Tuesday, February 9, 2010
What I'm Listening to: Superman (Five for Fighting) A couple days ago, I got in the car and drove myself and my younger brother to a Superbowl party. Suddenly, I noticed I had missed the main turn and veered off onto a smaller road. To my dismay, a Dead End sign loomed in the distance. "Dang it." I furrowed my brow, but noticed another road to the left. I took that one and the situation repeated itself three or four times, the side roads popping up like weeds whenever a "main" one terminated. When I finally reached the highway, I inhaled deeply and took off, confident my troubles were behind me. Close to our destination, I asked my brother which way I was supposed to turn. "Well, that depends..." he stalled, rotating the map several times. I glanced at him in horror, but he merely shrugged and returned to his futile assessment of the map. After seven or eight tries, I finally found the right house, proceeding to give my brother a death glare and flounce towards the house. As impossible as it might seem, the way back was ten times worse. First of all, the key wouldn't turn in the lock and I nearly went into a panic attack, my theatrical brain persuading me that I would be stuck there for the rest of the night. I was finally able to start the car, though, and I made my way home, which should have been easy compared to the drive there. Wrong. I missed the turn and ended up beginning the drive up the mountains. I first noticed my mistake when I saw the speed limit: 60 miles per hour. That's beyond any speed limit in my city and my concern quickly turned to alarm. Once I was able to turn around and bypass the concrete divider--which was no easy task, by the way--I found the right road easily. Maybe I just needed the modivation of a mountain road all along.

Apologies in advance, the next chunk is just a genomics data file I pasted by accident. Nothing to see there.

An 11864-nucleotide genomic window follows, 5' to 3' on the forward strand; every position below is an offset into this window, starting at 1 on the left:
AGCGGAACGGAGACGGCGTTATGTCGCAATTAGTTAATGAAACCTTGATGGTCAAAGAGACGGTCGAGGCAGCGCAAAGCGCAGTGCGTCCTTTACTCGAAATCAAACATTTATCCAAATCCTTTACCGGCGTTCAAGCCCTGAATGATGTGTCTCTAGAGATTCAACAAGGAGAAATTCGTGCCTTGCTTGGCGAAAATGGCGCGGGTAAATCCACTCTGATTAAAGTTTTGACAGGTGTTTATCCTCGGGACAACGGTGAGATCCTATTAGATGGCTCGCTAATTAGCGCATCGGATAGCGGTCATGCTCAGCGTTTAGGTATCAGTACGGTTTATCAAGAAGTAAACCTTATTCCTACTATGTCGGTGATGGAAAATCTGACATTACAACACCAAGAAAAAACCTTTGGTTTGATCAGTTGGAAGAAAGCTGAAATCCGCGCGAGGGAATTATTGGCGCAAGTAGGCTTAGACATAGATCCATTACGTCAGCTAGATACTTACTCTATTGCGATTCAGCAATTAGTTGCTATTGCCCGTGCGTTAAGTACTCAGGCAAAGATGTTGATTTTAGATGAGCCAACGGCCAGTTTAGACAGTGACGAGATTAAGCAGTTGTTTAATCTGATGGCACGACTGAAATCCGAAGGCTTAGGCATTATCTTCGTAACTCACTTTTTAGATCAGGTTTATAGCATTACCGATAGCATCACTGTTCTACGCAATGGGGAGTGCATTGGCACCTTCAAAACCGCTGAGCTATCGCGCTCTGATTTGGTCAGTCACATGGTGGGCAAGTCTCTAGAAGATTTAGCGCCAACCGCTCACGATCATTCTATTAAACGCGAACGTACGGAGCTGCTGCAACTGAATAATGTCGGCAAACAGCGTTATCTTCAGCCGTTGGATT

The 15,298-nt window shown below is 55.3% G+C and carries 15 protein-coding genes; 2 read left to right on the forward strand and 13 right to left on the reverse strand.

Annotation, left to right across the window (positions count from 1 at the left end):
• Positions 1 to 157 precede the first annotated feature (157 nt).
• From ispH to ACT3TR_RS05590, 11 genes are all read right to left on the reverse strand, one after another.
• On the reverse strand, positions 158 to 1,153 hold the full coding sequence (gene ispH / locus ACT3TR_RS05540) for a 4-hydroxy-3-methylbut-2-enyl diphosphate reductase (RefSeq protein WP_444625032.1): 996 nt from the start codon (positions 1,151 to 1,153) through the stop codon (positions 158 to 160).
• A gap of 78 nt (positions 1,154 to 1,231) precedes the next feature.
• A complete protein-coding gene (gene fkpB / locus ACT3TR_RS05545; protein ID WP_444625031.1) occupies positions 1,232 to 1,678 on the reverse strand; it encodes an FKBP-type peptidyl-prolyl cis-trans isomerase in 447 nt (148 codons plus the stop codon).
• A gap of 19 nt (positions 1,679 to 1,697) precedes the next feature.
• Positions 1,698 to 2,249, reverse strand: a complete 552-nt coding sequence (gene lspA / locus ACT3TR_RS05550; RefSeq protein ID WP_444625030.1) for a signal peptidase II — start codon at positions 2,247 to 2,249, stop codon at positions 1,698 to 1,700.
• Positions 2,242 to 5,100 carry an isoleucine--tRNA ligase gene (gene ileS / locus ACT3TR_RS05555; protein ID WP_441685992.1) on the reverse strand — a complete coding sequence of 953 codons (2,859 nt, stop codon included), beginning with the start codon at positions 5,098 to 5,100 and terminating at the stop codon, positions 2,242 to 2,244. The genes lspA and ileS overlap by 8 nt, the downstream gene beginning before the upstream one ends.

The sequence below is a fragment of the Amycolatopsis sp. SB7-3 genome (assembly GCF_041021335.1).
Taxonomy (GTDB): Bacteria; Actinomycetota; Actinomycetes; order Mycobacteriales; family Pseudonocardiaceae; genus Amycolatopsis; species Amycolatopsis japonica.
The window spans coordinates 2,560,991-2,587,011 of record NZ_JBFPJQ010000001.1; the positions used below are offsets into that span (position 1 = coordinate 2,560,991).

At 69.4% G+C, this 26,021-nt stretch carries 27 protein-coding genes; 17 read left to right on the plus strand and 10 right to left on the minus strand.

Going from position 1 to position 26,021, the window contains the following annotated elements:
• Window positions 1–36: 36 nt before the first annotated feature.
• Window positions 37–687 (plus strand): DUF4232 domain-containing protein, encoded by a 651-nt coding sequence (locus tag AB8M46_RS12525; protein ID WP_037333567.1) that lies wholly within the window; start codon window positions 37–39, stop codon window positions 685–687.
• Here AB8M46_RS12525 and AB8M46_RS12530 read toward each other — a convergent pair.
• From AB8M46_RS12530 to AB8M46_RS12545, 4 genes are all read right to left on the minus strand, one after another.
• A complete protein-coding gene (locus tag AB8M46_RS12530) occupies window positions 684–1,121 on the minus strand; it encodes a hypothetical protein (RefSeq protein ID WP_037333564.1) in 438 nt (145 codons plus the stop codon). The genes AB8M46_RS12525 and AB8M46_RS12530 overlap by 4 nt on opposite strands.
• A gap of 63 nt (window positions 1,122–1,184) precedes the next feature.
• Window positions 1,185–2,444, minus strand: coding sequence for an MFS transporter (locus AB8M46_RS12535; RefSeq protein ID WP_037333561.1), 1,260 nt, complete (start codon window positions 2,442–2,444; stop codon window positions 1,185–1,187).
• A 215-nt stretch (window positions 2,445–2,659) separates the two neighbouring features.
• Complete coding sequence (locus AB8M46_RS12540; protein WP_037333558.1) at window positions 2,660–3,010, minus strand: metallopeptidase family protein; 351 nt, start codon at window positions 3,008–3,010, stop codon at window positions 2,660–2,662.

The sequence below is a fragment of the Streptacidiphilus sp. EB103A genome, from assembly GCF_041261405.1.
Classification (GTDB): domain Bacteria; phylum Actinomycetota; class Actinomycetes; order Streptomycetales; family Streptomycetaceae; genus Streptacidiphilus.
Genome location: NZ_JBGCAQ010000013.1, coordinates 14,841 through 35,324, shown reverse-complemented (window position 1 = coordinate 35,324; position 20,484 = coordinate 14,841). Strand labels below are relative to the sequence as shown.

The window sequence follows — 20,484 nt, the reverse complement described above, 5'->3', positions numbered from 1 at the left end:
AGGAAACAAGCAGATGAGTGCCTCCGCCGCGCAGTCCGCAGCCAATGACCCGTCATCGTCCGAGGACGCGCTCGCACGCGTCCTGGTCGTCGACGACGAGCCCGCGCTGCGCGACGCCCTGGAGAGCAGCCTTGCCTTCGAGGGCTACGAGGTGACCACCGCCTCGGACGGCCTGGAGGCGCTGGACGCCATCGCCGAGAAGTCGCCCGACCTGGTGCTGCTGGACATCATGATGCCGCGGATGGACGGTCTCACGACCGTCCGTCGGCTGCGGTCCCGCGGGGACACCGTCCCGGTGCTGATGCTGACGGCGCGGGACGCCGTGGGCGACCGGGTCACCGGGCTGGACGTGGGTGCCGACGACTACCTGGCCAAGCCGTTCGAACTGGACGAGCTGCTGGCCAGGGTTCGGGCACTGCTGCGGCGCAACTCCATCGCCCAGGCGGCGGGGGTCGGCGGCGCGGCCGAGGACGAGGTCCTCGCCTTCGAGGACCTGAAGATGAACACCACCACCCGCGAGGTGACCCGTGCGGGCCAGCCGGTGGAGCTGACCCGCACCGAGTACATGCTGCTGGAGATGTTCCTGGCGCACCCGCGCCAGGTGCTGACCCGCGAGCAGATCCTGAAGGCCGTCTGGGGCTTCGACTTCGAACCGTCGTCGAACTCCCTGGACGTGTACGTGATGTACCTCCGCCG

Friday, February 5, 2010
What I'm Listening to: Heartbreak World (Matt Nathanson) Riding a bike with a flat tire is, well...a byword. If you've ever done it yourself, you know exactly what I'm talking about. Well, here I was one Thursday evening with homework I didn't want to admit I had and boredom I needed to stifle, so I decided I'd go for a bike ride. I strapped on my helmet, rolled my bike out of the garage, and took off down the long, steep hill next to our house. I noticed a strange noise coming from behind, but I figured a leaf had gotten caught in my tire or something. Little did I know. About a half mile later, when the road had flattened out and then steepened again, I noticed the undeniable resistance coming from the rear. The noise I had so easily ignored became my personal demon the rest of the way back home. Every push of the pedal was pure agony. The strange thing is, I had somehow known it all down the hill and across the even road. I just ignored the obvious and pretended my bike was just fine. I paid for it tenfold on the uphill ride back home, though. If I'd only listened to my instincts, I wouldn't have returned home gasping, my thighs and lungs screaming for mercy. But I guess that's life.